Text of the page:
tv Washington This Week CSPAN November 25, 2013 2:00am-4:01am EST
have agreed to train 5000 to 8000 members of a general- purpose force, with italy and newu.k. to be the core of a libyan army. we are also in the process of beginning to implement a global security contingency fund, a border security program to provide technical expertise, training and equipment to build libya's border security capacity. security is only part of the solution. we also welcome the opportunity with our partners to help the libyan government build its governance capacity. finally, we continue to view tunisia as one of the region's best hopes for a successful transition to democracy. the assassination of an opposition politician in july led to calls for the dissolution of the government. civil society mediators have been facilitating negotiations between the government and the opposition. we are encouraging tunisia leaders across the political
spectrum to continue efforts to finalize a constitution that respects the universal rights of all tunisians and to set an election day. it also remains a top priority to help ulster tunisian security capacity. this region remains vital to protecting our national interest as we look to maintain relationships with key allies and nudge nascent democracies through difficult transitions. with the aim of promoting stability and countering extremist threats. chairman, thank you for the opportunity to testify before you today. i look forward to answering your questions. >> thank you very much. ms. dory. >> chairman, i am pleased to appear before the subcommittee for the first time to provide an update on the security situation in north africa and the department of defense's engagement strategy in the region.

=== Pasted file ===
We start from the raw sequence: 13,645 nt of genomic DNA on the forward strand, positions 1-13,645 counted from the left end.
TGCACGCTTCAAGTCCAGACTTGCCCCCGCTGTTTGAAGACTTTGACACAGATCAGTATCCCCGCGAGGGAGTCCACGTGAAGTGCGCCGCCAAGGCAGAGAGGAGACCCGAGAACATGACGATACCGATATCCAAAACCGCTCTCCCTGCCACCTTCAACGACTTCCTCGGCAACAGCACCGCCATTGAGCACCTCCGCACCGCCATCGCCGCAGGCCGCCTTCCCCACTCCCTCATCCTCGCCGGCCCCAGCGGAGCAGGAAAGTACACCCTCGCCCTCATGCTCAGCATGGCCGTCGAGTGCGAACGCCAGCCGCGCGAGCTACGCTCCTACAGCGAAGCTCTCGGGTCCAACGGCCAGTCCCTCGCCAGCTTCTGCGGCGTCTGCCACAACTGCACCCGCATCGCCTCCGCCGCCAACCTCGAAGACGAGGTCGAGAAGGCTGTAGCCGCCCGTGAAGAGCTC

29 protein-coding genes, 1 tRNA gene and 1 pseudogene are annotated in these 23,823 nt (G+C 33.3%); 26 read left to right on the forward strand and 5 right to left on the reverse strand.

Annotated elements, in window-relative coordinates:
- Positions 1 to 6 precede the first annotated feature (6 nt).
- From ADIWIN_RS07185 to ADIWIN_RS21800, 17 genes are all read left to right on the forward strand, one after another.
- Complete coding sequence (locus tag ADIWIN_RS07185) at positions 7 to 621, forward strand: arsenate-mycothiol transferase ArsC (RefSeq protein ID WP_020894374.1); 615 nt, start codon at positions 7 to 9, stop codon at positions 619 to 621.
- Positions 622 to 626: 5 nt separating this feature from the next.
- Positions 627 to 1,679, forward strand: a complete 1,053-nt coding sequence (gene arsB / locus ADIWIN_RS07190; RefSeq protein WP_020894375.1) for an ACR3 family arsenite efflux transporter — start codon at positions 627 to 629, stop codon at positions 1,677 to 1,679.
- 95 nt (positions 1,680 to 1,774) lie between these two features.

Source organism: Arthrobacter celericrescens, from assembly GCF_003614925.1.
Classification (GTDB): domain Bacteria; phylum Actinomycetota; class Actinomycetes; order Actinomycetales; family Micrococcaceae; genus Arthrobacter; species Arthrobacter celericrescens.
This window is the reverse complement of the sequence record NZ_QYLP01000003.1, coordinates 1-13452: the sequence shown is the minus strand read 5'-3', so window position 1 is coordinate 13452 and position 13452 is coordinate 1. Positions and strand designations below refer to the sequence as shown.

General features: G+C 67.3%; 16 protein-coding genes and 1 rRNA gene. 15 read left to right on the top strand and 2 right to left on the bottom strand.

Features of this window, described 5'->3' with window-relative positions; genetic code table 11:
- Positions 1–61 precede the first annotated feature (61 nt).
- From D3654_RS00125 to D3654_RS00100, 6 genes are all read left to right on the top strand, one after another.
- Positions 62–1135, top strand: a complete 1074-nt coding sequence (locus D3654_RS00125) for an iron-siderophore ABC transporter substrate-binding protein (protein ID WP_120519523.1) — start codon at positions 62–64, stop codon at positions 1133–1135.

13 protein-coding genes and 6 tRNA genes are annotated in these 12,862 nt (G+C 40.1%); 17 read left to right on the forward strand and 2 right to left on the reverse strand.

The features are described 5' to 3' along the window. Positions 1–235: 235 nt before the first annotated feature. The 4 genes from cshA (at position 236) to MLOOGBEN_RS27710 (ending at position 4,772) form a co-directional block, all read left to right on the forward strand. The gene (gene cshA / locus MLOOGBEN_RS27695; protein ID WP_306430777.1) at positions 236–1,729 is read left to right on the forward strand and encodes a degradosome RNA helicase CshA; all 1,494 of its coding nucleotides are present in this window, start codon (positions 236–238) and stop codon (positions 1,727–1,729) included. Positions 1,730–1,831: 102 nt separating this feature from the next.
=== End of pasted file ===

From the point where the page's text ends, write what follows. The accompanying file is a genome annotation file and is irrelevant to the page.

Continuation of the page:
dod is committed to working closely with the state department to enhance u.s. government security assistance to build the capacity of north african security forces. thatpproach recognizes developing strong and responsive defense institutions can support regional stability, halloween partner militaries to operate under civilian authority while respecting the rule of law and international human rights. each of the countries under discussion today faces a differing array of political, economic and governance challenges as a result of the political upheavals that you have cited. north african countries will continue to face security challenges. in addressing the challenges will take time, particularly in the case of libya. our goals are to focus on long- term institution building and regional cooperation. to be supportive of host nation requests and to maintain a limited and affective u.s. military foot and in the region. in morocco, algeria and tunisia,